Grammarly is popular among many teachers, students, business people, and others who need to write or process a lot of words on a regular basis. It's a useful tool, but you're required to register and log in to use it, and I rarely keep website login data in my cache.
I process words pretty often for writing technical and creative pieces, and ducking out of my text editor to open a web browser, much less to visit a site that requires me to log in, is usually too much a bother for me. Fortunately, with a few open source utilities, I can avoid this distraction.
Grammarly's main benefits are checking for:
- Spelling errors
- English grammar errors
Following are the open source alternatives I use for each of these functions.
Spell checking is common in most word processors and even text editors. I use Flyspell in Emacs. Flyspell-mode is a minor mode that provides on-the-fly spell checks. Should I spell a word incorrectly, it's underlined with a red line that prompts me to review it. It also has an option to autocorrect words, and if I didn't deal in technology and fantasy and science fiction so much, I'd probably use it.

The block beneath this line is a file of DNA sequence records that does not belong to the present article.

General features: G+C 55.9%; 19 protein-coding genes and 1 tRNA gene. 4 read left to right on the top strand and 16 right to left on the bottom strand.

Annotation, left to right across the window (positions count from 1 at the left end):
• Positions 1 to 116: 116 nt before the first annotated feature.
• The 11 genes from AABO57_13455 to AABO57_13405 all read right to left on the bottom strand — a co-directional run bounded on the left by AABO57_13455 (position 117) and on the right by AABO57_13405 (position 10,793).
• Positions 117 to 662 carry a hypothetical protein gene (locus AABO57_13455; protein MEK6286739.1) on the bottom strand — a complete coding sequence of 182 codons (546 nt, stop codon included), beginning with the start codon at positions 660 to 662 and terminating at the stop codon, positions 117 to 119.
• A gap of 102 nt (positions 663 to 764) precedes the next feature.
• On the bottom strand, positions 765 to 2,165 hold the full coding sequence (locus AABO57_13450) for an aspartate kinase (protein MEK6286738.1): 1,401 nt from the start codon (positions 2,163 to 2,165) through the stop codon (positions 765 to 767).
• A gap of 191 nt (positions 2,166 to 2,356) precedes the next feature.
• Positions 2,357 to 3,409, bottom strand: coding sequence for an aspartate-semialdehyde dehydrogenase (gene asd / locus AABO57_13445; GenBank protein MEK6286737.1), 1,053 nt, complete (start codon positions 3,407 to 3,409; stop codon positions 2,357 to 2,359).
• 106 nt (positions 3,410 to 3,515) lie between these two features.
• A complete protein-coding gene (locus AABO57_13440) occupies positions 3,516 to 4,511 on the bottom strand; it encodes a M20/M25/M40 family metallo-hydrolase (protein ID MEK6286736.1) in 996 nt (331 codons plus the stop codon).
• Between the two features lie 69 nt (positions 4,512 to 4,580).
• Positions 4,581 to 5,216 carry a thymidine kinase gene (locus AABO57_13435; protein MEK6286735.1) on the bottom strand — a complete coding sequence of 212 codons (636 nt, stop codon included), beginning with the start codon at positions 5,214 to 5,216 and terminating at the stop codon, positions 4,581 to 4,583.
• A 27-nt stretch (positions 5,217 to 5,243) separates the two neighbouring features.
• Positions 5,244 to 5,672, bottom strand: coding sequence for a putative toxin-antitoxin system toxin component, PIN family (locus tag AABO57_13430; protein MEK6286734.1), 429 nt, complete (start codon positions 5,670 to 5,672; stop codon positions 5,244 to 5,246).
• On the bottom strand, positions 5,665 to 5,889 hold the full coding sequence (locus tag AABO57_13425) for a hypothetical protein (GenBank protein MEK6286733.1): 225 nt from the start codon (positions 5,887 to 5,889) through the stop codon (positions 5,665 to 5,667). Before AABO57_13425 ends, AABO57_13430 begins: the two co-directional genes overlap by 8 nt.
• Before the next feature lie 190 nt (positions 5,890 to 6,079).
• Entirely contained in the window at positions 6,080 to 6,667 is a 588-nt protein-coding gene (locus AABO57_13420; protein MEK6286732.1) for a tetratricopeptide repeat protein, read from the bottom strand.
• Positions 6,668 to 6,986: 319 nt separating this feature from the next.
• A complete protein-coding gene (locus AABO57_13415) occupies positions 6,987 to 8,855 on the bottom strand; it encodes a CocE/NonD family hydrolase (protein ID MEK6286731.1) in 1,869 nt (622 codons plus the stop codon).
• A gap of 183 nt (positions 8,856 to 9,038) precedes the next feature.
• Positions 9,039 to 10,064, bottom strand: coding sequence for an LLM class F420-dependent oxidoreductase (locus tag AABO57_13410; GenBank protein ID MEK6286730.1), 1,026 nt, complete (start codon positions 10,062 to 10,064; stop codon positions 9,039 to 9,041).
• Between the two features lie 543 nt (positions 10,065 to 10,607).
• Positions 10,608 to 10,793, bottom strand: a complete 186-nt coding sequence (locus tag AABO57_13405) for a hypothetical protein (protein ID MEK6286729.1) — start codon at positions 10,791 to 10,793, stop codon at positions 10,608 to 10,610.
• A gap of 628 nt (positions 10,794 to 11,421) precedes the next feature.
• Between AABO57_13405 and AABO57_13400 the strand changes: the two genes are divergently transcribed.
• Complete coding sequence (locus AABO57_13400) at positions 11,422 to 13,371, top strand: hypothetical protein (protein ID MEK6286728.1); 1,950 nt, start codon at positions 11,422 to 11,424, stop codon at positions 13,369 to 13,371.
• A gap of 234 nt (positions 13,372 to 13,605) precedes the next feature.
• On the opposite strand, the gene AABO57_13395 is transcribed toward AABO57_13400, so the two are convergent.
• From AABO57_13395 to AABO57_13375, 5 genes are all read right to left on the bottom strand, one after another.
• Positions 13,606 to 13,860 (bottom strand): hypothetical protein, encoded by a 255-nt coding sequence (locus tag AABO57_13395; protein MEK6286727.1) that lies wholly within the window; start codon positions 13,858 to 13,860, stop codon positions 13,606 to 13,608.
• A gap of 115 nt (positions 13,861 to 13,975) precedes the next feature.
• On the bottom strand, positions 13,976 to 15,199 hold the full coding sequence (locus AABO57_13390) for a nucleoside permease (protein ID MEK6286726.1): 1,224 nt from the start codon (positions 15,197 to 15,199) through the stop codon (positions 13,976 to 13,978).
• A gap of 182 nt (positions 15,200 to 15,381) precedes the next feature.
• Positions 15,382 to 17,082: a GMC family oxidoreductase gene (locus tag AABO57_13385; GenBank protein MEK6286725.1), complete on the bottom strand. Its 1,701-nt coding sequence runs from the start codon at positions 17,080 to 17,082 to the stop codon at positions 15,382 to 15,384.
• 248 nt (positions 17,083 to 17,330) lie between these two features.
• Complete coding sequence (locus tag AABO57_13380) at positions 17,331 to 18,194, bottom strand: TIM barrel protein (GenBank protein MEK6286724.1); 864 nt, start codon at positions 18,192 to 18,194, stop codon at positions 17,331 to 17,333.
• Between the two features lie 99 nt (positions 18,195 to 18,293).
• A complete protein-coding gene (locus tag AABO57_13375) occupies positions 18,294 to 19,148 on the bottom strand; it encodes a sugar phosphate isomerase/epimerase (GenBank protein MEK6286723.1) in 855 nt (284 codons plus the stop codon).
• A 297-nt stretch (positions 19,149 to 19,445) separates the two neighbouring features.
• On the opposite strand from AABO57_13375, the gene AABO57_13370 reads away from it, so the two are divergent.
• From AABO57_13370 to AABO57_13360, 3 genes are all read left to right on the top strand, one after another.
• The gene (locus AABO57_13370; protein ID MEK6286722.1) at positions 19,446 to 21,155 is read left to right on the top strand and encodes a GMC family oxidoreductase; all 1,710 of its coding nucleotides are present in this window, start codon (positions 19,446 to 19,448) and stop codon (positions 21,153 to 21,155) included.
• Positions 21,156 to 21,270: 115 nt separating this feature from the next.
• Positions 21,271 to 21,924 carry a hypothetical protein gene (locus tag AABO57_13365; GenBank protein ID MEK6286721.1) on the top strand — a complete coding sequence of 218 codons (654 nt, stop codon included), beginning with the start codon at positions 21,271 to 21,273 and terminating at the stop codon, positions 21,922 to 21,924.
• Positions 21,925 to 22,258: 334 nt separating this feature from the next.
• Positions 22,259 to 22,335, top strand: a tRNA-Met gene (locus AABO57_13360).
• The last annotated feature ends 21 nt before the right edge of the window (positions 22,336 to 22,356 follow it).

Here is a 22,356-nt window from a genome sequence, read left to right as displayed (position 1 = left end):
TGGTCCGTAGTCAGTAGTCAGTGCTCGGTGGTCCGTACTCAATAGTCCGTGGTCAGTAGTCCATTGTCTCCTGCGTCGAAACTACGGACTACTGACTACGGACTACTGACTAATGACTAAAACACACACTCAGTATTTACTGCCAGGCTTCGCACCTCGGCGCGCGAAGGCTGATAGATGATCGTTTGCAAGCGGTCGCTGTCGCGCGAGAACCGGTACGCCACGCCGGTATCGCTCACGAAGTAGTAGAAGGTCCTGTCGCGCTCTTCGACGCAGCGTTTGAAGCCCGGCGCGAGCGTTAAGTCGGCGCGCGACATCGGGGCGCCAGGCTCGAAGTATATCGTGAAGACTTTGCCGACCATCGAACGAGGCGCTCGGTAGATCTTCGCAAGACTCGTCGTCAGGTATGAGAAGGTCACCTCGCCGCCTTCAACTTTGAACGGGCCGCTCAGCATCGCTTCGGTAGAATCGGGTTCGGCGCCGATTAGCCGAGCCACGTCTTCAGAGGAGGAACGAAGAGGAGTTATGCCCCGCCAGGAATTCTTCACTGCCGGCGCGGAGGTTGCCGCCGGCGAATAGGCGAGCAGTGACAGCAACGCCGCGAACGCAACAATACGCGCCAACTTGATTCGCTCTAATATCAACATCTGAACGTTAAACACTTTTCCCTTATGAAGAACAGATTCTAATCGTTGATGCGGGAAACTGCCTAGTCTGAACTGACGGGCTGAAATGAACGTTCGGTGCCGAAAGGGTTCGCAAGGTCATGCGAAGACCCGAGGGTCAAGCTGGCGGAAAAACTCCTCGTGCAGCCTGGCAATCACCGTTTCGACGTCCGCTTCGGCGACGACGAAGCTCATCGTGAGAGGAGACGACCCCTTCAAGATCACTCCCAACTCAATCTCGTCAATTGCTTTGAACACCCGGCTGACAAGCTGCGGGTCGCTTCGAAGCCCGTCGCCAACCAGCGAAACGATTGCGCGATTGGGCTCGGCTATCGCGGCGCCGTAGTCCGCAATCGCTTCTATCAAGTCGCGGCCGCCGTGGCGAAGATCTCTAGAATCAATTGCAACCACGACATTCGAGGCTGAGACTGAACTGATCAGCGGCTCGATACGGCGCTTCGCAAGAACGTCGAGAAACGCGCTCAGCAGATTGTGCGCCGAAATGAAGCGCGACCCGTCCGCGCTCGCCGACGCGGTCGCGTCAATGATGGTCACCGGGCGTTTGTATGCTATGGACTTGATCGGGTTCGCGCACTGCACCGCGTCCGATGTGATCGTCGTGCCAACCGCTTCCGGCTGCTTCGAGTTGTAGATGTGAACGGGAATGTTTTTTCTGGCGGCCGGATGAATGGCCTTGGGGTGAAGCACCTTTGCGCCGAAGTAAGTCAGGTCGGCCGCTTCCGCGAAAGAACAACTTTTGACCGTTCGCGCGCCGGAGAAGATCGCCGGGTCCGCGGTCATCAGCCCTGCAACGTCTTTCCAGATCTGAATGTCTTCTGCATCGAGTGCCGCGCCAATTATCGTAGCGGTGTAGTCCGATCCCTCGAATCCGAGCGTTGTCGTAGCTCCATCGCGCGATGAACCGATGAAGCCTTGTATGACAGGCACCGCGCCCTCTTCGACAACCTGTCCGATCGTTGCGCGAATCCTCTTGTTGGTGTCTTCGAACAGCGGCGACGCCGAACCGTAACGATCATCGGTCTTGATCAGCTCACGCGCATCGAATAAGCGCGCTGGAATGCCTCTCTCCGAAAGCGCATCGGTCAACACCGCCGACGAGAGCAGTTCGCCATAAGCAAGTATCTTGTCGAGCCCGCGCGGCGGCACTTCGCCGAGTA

You can install Flyspell using Emacs' packages interface. To make it an active mode upon launch, add this to your .emacs file:
(require 'flyspell) (flyspell-mode +1)
For grammatical issues, I use the LanguageTool API. It's an open source website and library funded by the European Union and developed by coders around the world.
You can use LanguageTool as a plugin for LibreOffice or Firefox, Chromium, Brave, Chrome, and other browsers; as a terminal command; or as a graphical application. It even has plugins for proprietary editors like Google Docs and Microsoft Word. If you download it for local use, you must have Java installed.
There's also an Emacs plugin, which essentially is an Elisp connector between Emacs and the LanguageTool Java library. By installing the langtool package in Emacs, LanguageTool checks my grammar without ever having to consciously launch it myself.
The line between research, reporting, and reuse is often a little blurry, and with so much content available on the internet, it gets less clear every day. Typically, I try to limit myself to Creative Commons and open source resources, but even then, it's important to credit those resources either out of legal obligation or as common courtesy (depending on the license). One way to keep influences in check is to verify your final work against what already exists on the internet.